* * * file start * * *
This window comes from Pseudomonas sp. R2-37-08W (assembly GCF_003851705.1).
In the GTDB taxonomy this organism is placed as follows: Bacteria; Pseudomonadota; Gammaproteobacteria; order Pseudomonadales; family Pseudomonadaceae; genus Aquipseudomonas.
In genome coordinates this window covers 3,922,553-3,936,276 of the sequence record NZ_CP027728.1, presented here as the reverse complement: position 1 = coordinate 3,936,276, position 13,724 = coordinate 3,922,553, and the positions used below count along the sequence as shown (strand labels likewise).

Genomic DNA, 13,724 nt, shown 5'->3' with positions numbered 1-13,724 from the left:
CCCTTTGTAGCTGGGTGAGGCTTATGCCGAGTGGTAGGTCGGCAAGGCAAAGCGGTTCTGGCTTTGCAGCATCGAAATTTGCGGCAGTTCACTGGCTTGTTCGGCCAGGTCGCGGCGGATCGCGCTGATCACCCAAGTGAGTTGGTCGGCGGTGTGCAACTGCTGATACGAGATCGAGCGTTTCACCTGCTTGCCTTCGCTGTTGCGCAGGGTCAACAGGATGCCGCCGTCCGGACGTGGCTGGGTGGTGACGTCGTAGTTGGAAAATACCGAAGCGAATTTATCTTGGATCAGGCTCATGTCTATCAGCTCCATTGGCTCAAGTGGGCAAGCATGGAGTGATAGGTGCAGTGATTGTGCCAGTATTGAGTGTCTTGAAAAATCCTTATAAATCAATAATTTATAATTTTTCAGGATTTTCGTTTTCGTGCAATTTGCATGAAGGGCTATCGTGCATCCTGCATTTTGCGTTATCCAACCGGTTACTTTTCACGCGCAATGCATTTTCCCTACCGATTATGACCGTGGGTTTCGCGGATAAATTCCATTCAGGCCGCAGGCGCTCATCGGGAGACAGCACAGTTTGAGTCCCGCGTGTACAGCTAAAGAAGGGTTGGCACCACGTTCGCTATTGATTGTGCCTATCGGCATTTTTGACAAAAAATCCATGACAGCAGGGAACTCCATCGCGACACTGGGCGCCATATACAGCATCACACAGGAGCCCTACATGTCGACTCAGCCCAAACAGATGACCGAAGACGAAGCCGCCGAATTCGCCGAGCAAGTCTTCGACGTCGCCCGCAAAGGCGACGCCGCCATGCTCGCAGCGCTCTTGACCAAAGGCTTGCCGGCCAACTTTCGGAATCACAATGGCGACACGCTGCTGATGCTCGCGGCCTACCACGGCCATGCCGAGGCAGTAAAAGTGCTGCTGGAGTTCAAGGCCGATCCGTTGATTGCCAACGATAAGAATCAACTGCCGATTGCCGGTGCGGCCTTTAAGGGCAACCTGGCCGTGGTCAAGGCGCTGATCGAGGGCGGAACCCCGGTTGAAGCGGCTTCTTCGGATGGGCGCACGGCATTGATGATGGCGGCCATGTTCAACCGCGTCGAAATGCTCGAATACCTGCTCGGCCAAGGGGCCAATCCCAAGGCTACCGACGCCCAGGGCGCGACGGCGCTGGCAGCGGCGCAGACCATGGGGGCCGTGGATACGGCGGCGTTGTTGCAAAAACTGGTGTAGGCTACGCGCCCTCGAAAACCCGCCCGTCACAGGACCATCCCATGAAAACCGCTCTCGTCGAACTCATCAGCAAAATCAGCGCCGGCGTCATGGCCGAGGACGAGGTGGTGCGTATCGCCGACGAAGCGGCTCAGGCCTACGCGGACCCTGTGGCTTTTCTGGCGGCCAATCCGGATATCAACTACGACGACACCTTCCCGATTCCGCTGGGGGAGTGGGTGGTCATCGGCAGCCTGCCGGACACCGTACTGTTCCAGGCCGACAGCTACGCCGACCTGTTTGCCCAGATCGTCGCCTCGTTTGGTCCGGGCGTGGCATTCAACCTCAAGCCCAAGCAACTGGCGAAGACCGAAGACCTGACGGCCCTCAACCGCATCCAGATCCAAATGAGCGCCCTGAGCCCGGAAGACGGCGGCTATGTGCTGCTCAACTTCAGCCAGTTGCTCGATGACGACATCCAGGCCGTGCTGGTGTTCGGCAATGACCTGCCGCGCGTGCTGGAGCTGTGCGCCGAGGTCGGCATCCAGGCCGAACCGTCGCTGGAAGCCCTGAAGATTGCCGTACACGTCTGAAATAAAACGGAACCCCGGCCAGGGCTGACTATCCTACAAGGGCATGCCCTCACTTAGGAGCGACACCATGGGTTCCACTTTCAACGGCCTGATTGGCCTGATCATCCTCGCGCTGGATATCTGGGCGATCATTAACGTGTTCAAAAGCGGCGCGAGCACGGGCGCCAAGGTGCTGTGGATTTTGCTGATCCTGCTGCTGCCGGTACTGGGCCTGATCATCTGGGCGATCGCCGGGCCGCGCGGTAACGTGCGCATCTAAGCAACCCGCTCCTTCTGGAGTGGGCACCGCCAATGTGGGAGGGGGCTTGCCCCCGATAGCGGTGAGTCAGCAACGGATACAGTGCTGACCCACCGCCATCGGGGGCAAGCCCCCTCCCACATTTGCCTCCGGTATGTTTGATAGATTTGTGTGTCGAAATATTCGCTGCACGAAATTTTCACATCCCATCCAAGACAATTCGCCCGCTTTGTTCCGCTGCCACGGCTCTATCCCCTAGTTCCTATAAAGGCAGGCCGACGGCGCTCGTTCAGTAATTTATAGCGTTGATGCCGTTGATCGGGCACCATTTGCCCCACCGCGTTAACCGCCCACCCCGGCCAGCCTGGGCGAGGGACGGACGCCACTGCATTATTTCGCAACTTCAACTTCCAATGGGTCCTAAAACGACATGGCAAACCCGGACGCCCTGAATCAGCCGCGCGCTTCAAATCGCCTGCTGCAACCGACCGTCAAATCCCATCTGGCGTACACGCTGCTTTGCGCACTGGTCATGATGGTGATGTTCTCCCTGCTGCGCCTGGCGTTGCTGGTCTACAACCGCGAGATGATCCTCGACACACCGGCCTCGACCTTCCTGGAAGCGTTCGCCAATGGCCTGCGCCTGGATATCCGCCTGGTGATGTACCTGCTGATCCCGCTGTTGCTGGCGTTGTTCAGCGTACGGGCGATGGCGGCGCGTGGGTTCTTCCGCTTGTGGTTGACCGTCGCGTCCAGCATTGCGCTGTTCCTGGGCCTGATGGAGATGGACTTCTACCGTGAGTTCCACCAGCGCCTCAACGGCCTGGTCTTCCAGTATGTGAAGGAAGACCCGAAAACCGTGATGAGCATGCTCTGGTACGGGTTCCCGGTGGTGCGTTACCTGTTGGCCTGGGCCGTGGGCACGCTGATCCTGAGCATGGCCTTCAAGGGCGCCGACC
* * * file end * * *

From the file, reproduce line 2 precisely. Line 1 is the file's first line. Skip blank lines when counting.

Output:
In the GTDB taxonomy this organism is placed as follows: Bacteria; Pseudomonadota; Gammaproteobacteria; order Pseudomonadales; family Pseudomonadaceae; genus Aquipseudomonas.